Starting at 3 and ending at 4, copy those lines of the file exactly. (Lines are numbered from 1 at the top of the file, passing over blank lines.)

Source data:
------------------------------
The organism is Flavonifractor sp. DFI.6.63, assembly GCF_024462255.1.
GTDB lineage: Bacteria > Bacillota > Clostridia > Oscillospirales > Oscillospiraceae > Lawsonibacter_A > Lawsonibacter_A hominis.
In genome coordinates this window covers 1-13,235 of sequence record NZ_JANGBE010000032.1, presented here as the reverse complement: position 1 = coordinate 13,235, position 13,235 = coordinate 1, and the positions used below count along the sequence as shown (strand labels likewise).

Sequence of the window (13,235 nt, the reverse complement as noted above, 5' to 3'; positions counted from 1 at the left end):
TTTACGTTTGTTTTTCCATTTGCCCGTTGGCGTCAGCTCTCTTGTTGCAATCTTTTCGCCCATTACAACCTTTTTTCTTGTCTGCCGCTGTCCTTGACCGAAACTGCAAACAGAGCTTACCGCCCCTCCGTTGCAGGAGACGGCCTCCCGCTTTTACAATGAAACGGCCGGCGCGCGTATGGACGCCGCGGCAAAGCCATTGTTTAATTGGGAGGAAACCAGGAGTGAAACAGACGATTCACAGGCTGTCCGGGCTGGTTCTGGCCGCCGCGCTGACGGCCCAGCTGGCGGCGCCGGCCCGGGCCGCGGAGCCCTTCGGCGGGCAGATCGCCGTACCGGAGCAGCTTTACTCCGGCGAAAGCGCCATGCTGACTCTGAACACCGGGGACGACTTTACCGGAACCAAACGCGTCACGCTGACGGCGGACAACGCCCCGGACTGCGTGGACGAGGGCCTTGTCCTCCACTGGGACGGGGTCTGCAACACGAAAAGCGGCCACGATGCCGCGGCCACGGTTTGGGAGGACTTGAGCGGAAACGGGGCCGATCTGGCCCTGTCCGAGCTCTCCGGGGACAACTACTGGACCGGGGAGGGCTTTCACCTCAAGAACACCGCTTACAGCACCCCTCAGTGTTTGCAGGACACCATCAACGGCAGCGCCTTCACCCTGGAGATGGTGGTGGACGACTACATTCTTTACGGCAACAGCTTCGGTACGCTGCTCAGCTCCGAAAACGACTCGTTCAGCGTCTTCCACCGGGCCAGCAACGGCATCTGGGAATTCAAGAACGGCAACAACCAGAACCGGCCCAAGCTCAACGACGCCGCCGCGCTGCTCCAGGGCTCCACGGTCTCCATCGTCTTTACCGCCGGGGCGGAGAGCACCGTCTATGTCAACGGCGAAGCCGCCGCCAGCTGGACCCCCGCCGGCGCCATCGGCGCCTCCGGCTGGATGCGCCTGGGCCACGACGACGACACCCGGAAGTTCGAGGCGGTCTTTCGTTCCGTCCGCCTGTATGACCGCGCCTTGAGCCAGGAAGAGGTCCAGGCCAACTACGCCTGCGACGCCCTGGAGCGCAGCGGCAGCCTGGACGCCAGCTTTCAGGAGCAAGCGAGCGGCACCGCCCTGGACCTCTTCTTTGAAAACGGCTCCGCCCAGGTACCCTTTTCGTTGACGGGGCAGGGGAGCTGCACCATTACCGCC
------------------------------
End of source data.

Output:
In genome coordinates this window covers 1-13,235 of sequence record NZ_JANGBE010000032.1, presented here as the reverse complement: position 1 = coordinate 13,235, position 13,235 = coordinate 1, and the positions used below count along the sequence as shown (strand labels likewise).

Sequence of the window (13,235 nt, the reverse complement as noted above, 5' to 3'; positions counted from 1 at the left end):